Costello AB, Osborne JW. Best practices in exploratory factor analysis: four recommendations for getting the most from your analysis. Pract Asses Res Eval. 2005;10(7):1–9. Available from: http://pareonline.net/pdf/v10n7.pdf Accessed 15 Feb 2016
Suhr DD. Principal Component Analysis vs. Exploratory Factor Analysis. Statistics and Data Analysis. University of Northern Colorado 2005; 203-230. Available from: http://www2.sas.com/proceedings/sugi30/203-30.pdf Accessed 15 Feb 2016.
Huo Y, de la Torre J, Mun EY, Kim SY, Ray AE, Jiao Y, White HR. A hierarchical multi-unidimensional IRT approach for analyzing sparse, multi group data for integrative data analysis. Psychometrika. 2015 Sep;80(3):834–55. doi:10.1007.
Pedersen PV, Gronbaek M, Curtis T. Associations between deprived life circumstances, wellbeing and self-rated health in a socially marginalized population. Eur J Pub Health. 2012;22(5):647–52.
Winnersjö R, Ponce de Leon A, Soares JF, Macassa G. Violence and self-reported health: does individual socioeconomic position matter? J Inj Violence Res. 2012 Jul;4(2):87–95. doi:10.5249.
Decker MR, Peitzmeier S, Olumide A, Acharya R, Ojengbede O, Covarrubias L, et al. Prevalence and health impact of intimate partner violence and non-partner sexual violence among female adolescents aged 15 -19 years in vulnerable urban environments: a multi-country study. J Adolesc Health. 2014;55(6):S58–67.
Foster JD, Kuperminc GP, Price AW. Gender differences in posttraumatic stress and related symptoms among inner-city minority youth exposed to community violence. J Youth Adoles. 2004:59–69.
Fowler PJ, Tompsett CJ, Braciszewski JM, Jacques-Tiura AJ, Baltes BB. Community violence: a meta-analysis on the effect of exposure and mental health outcomes of children and adolescents. Dev Psychopathol. 2009;221:227.
Farrell A, Bruce S. Impact of exposure to community violence on violent behavior and emotional distress among urban adolescents. J Clin Child Psychol. 1997;26:2–14.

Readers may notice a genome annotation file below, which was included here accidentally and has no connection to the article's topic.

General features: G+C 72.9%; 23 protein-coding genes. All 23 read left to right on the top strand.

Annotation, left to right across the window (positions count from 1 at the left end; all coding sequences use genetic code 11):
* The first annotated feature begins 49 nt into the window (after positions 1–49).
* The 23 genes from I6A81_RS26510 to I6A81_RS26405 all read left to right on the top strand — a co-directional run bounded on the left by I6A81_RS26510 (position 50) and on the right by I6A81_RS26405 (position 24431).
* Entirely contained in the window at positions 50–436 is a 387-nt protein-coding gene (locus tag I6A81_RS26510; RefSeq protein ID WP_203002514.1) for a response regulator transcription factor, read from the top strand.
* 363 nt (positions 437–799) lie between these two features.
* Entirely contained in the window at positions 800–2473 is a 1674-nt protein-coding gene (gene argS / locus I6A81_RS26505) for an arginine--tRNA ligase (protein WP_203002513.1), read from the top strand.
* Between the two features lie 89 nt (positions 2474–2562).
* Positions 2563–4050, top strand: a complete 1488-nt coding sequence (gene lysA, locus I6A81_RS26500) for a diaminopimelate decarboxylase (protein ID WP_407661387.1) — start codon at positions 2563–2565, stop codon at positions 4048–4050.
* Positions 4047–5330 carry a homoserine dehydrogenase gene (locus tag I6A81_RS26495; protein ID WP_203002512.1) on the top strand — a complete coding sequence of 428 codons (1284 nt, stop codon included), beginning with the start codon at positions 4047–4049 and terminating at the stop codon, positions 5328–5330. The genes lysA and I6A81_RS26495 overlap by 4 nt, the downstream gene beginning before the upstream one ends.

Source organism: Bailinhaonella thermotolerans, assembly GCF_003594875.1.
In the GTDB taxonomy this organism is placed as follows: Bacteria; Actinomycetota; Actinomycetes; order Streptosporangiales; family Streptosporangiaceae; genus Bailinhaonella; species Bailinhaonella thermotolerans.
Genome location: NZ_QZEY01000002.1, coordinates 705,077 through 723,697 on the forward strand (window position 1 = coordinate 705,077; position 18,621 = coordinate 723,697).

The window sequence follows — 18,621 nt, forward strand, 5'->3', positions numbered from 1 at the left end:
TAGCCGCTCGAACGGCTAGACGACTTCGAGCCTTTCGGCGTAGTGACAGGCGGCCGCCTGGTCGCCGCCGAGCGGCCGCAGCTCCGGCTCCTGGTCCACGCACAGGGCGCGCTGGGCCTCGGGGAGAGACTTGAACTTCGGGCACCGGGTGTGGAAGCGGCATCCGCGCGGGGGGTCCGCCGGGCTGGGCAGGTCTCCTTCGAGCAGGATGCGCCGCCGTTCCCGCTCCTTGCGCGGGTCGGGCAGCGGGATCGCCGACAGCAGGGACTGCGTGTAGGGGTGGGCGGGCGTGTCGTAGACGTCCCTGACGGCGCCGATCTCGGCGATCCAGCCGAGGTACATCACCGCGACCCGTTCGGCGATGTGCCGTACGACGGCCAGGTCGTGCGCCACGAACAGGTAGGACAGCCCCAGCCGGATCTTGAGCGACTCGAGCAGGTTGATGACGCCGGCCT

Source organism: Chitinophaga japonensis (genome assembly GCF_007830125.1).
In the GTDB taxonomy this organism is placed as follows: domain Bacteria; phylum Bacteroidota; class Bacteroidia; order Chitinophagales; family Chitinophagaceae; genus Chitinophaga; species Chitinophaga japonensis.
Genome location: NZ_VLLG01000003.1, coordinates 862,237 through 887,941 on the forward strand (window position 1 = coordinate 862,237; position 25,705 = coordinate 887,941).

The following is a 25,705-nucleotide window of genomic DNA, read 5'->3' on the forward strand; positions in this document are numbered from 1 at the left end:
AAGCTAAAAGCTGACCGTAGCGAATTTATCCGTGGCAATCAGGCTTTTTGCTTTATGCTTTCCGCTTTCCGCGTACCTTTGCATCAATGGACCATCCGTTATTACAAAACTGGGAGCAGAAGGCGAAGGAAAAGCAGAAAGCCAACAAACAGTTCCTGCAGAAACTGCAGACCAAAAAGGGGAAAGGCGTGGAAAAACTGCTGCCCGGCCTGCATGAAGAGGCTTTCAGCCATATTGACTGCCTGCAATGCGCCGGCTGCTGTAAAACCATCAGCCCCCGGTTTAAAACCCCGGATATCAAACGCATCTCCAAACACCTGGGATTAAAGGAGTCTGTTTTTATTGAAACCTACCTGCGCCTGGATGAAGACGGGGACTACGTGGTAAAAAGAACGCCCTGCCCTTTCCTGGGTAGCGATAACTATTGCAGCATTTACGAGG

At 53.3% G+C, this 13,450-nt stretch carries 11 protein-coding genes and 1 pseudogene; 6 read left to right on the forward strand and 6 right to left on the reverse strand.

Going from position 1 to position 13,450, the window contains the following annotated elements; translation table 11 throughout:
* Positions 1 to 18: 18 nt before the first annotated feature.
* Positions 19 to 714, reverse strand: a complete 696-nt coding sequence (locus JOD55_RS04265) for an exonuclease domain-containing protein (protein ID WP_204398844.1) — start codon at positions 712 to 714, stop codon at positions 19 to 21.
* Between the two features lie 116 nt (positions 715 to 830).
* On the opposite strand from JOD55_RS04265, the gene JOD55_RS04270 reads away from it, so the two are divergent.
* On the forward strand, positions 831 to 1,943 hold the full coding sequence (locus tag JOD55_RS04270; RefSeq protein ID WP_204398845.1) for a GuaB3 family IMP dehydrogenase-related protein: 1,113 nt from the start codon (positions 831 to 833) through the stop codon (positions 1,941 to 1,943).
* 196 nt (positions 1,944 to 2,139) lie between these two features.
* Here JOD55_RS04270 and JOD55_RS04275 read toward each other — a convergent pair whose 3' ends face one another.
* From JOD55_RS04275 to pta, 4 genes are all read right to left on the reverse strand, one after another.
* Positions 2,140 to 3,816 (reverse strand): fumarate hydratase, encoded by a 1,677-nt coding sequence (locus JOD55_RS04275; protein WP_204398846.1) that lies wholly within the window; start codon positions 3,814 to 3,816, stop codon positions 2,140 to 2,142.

Hanson RF, Borntrager C, Self-Brown S, Kilpatrick DG, Saunders BE, Resnick HS, Amstadter A. Relations among gender, violence exposure, and mental health: the national survey of adolescents. Am J Orthop. 2008 Jul;78(3):313–21. doi:10.1037.
Horowitz K, Weine S, Jekel J. PTSD symptoms in urban adolescent girls: compounded community trauma. J Am Acad Child Adolesc Psychiatry. 1995;34:1353–61.
The authors thank all partners for contributing to the development of the conceptual model and the content of this article.
National Council of Scientific and Technological Development (CNPq), Brazil.
Urban Health Observatory, Belo Horizonte, Minas Gerais.
Federal University of Minas Gerais.
Ministry of Health Brazil.
National Council of Scientific and Technological Development (CNPq), Brazil. Urban Health Observatory, Belo Horizonte, Minas Gerais. Federal University of Minas Gerais. Ministry of Health Brazil.
Availability of data and materials
The datasets used and analyzed during the current study are available from the corresponding author on reasonable request.
Ethics approval and consent to participate
The study was approved by the Research Ethics Committee of the Federal University of Minas Gerais (UFMG), Brazil, under protocol numbers ETCI 253/006 and ETCI 017/07. After being informed about the objectives of the study, residents who were drawn were invited to participate and sign a consent form.
Consent for publication
The authors declare that they have no competing interests.
Springer Nature remains neutral with regard to jurisdictional claims in published maps and institutional affiliations.